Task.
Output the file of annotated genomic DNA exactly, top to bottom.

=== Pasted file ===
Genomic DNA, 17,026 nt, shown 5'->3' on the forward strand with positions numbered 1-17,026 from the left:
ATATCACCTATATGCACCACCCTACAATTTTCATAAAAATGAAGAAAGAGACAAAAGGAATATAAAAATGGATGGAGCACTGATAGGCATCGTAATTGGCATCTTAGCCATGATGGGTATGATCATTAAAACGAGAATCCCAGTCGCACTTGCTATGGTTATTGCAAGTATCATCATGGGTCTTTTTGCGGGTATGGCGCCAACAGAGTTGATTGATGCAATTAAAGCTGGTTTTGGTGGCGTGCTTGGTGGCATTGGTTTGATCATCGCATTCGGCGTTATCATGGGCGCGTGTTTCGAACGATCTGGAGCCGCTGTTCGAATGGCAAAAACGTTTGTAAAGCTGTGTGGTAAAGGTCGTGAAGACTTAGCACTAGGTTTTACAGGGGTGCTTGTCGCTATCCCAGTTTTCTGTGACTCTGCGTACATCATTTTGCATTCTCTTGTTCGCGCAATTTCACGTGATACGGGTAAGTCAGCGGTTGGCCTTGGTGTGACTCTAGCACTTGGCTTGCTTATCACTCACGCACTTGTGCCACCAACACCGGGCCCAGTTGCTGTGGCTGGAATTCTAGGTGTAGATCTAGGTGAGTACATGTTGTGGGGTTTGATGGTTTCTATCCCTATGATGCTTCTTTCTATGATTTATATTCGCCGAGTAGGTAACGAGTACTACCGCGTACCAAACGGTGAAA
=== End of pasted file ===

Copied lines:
Genomic DNA, 17,026 nt, shown 5'->3' on the forward strand with positions numbered 1-17,026 from the left:
ATATCACCTATATGCACCACCCTACAATTTTCATAAAAATGAAGAAAGAGACAAAAGGAATATAAAAATGGATGGAGCACTGATAGGCATCGTAATTGGCATCTTAGCCATGATGGGTATGATCATTAAAACGAGAATCCCAGTCGCACTTGCTATGGTTATTGCAAGTATCATCATGGGTCTTTTTGCGGGTATGGCGCCAACAGAGTTGATTGATGCAATTAAAGCTGGTTTTGGTGGCGTGCTTGGTGGCATTGGTTTGATCATCGCATTCGGCGTTATCATGGGCGCGTGTTTCGAACGATCTGGAGCCGCTGTTCGAATGGCAAAAACGTTTGTAAAGCTGTGTGGTAAAGGTCGTGAAGACTTAGCACTAGGTTTTACAGGGGTGCTTGTCGCTATCCCAGTTTTCTGTGACTCTGCGTACATCATTTTGCATTCTCTTGTTCGCGCAATTTCACGTGATACGGGTAAGTCAGCGGTTGGCCTTGGTGTGACTCTAGCACTTGGCTTGCTTATCACTCACGCACTTGTGCCACCAACACCGGGCCCAGTTGCTGTGGCTGGAATTCTAGGTGTAGATCTAGGTGAGTACATGTTGTGGGGTTTGATGGTTTCTATCCCTATGATGCTTCTTTCTATGATTTATATTCGCCGAGTAGGTAACGAGTACTACCGCGTACCAAACGGTGAAA